Appeal, No. 80, Jan. T., 1956, from decree of Court of Common Pleas No. 3 of Philadelphia County, Dec. T., 1954, No. 2725, in case of Meyer M. Weissman v. Bertha Weissman. Decree affirmed.
Robert H. Arronson, with him Herbert H. Hadra and Maurice Freedman, for appellant.
Nochem S. Winnet, with him Wesley H Caldwell and Fox, Rothschild, O'Brien & Frankel, for appellee.
Before Stern, C.j., Stearne, Jones, Bell, Chidsey and Musmanno, JJ.
OPINION BY MR. JUSTICE MUSMANNO
This case has to do with an intra-family quarrel which contributes nothing to the dignity of home ties and as such would make depressing reading if all the details of the consanguineous controversy were to be related. This Court, however, is concerned only with the legal aspects of the dispute and shall refer to the litigants by name without designation of kinship.
On November 2, 1936, Abraham Weissman, president of the A. Weissman Building and Loan Association, assigned to Meyer Weissman, the plaintiff here, all his rights, title and interest in his shares of stock in the Association, making Meyer Weissman the sole shareholder of the Association. On that same day, Meyer Weissman surrendered all his shares of stock to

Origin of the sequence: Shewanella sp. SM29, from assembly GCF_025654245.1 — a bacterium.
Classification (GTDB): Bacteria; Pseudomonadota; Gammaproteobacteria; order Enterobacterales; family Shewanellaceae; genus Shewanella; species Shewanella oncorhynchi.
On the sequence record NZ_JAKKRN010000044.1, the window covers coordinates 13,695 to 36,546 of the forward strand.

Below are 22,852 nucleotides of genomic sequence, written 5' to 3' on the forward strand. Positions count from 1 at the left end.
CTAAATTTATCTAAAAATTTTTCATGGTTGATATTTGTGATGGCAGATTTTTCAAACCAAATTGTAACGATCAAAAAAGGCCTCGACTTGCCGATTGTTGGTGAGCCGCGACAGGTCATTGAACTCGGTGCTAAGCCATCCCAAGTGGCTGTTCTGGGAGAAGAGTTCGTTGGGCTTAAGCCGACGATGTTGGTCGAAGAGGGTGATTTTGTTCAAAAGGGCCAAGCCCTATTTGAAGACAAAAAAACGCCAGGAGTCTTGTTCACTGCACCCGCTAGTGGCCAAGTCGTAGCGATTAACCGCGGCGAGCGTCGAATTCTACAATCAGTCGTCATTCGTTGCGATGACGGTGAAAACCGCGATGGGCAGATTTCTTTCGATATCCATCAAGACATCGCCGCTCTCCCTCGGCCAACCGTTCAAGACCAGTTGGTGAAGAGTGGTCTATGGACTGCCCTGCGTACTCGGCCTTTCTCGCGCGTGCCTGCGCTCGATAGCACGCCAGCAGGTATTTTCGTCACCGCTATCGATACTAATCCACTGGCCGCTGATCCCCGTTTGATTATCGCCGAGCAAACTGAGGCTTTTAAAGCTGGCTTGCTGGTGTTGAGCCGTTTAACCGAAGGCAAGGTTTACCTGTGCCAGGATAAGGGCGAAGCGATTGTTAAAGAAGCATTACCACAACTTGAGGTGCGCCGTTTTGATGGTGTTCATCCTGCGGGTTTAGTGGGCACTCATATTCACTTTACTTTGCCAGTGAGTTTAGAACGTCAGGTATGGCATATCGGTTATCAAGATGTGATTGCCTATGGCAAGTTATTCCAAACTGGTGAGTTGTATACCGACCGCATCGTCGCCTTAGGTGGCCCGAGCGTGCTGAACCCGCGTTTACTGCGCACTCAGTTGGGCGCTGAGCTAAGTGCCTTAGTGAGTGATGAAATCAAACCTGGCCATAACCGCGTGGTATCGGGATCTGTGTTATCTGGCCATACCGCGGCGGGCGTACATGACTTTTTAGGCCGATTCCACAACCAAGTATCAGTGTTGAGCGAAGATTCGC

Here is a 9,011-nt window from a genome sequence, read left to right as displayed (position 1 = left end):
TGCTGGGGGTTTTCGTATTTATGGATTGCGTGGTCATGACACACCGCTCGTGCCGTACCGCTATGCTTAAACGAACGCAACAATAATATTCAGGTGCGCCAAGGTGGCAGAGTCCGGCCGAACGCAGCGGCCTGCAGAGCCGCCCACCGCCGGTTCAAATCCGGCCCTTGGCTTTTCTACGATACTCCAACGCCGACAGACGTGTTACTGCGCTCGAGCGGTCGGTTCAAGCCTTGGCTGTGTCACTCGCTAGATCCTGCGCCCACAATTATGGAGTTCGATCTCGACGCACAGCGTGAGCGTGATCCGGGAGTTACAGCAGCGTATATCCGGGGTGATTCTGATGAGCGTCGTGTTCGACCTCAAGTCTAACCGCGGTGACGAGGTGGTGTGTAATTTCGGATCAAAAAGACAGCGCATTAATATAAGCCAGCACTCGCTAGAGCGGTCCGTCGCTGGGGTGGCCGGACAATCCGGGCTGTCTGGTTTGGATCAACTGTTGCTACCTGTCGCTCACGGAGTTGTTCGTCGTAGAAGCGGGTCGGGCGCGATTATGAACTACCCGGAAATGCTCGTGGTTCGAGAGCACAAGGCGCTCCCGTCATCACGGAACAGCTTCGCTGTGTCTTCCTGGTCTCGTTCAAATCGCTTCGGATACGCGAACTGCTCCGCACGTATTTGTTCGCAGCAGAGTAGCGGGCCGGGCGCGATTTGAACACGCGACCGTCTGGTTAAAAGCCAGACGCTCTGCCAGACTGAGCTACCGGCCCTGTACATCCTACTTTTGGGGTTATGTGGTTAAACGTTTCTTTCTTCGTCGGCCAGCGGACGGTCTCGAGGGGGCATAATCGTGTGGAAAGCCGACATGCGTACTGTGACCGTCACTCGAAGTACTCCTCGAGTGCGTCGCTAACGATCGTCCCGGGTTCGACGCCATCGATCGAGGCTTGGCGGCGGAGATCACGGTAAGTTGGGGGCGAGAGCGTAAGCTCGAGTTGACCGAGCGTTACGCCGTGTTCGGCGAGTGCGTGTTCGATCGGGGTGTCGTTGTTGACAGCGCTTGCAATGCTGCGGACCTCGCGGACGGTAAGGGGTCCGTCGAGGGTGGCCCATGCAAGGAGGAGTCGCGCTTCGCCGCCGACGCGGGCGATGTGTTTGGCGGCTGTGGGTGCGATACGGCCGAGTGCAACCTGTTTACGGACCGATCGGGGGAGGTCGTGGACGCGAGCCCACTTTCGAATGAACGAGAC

the Association; and the Association, by resolution of the Board of Directors, transferred to Meyer Weissman all assets of the Association, including the premises located at 928 1/2, 930, and 930 1/2 Alder Street, Philadelphia. The appeal before us has to do with these Alder Street properties.
Meyer Weissman, for reasons of his own, requested the Association to make out the deed to him in blank. This was done, and the deed, unrecorded, was kept with other personal records in the office of A. Weissman, Inc., at 607 West Girard Street, Philadelphia, where Meyer Weissman was employed. Twelve years later, in November, 1948, open war broke out between Meyer Weissman and Rose Weissman, custodian of the office which held Meyer Weissman's deed, and Meyer Weissman was driven from the office. Prior to this time, the rents and issues from the properties were collected by Meyer Weissman, but after the schism between these two, Rose Weissman took charge of the revenues.*fn*
Six years later, on September 17, 1954, the deed to the Alder Street properties turned up in the office of the Commissioner of Deeds of Philadelphia County, bearing the name of Bertha Weissman as grantee. Upon learning of this state of affairs, Meyer Weissman filed a Bill in Equity charging that Bertha Weissman, with the connivance of Rose Weissman and others, had fraudulently inserted her name into the deed as grantee. He accordingly prayed that Bertha Weissman at once be declared ...